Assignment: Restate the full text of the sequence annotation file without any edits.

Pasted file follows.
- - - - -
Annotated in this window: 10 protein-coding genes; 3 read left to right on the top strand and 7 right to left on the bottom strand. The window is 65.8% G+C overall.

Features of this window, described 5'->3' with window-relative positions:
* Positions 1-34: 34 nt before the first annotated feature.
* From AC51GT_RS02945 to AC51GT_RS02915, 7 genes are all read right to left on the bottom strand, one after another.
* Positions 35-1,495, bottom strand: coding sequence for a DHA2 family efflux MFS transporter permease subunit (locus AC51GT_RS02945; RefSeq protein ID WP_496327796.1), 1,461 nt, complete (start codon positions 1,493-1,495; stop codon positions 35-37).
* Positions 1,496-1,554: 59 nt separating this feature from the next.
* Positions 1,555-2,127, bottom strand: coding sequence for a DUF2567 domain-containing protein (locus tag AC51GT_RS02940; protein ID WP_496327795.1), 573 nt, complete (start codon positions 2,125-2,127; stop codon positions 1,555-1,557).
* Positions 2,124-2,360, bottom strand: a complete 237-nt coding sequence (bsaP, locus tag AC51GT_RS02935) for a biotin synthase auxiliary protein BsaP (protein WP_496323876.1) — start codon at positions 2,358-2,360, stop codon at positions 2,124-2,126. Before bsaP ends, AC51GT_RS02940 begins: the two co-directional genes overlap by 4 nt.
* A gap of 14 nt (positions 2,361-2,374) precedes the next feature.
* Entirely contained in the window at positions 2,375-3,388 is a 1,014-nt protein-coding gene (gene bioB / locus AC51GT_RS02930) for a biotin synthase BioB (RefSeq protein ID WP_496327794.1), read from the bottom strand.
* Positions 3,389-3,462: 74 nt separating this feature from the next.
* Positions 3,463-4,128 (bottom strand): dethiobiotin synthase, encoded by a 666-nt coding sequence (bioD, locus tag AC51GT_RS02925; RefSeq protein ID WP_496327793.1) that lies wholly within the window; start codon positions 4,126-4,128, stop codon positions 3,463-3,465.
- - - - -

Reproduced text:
Annotated in this window: 10 protein-coding genes; 3 read left to right on the top strand and 7 right to left on the bottom strand. The window is 65.8% G+C overall.

Features of this window, described 5'->3' with window-relative positions:
* Positions 1-34: 34 nt before the first annotated feature.
* From AC51GT_RS02945 to AC51GT_RS02915, 7 genes are all read right to left on the bottom strand, one after another.
* Positions 35-1,495, bottom strand: coding sequence for a DHA2 family efflux MFS transporter permease subunit (locus AC51GT_RS02945; RefSeq protein ID WP_496327796.1), 1,461 nt, complete (start codon positions 1,493-1,495; stop codon positions 35-37).
* Positions 1,496-1,554: 59 nt separating this feature from the next.
* Positions 1,555-2,127, bottom strand: coding sequence for a DUF2567 domain-containing protein (locus tag AC51GT_RS02940; protein ID WP_496327795.1), 573 nt, complete (start codon positions 2,125-2,127; stop codon positions 1,555-1,557).
* Positions 2,124-2,360, bottom strand: a complete 237-nt coding sequence (bsaP, locus tag AC51GT_RS02935) for a biotin synthase auxiliary protein BsaP (protein WP_496323876.1) — start codon at positions 2,358-2,360, stop codon at positions 2,124-2,126. Before bsaP ends, AC51GT_RS02940 begins: the two co-directional genes overlap by 4 nt.
* A gap of 14 nt (positions 2,361-2,374) precedes the next feature.
* Entirely contained in the window at positions 2,375-3,388 is a 1,014-nt protein-coding gene (gene bioB / locus AC51GT_RS02930) for a biotin synthase BioB (RefSeq protein ID WP_496327794.1), read from the bottom strand.
* Positions 3,389-3,462: 74 nt separating this feature from the next.
* Positions 3,463-4,128 (bottom strand): dethiobiotin synthase, encoded by a 666-nt coding sequence (bioD, locus tag AC51GT_RS02925; RefSeq protein ID WP_496327793.1) that lies wholly within the window; start codon positions 4,126-4,128, stop codon positions 3,463-3,465.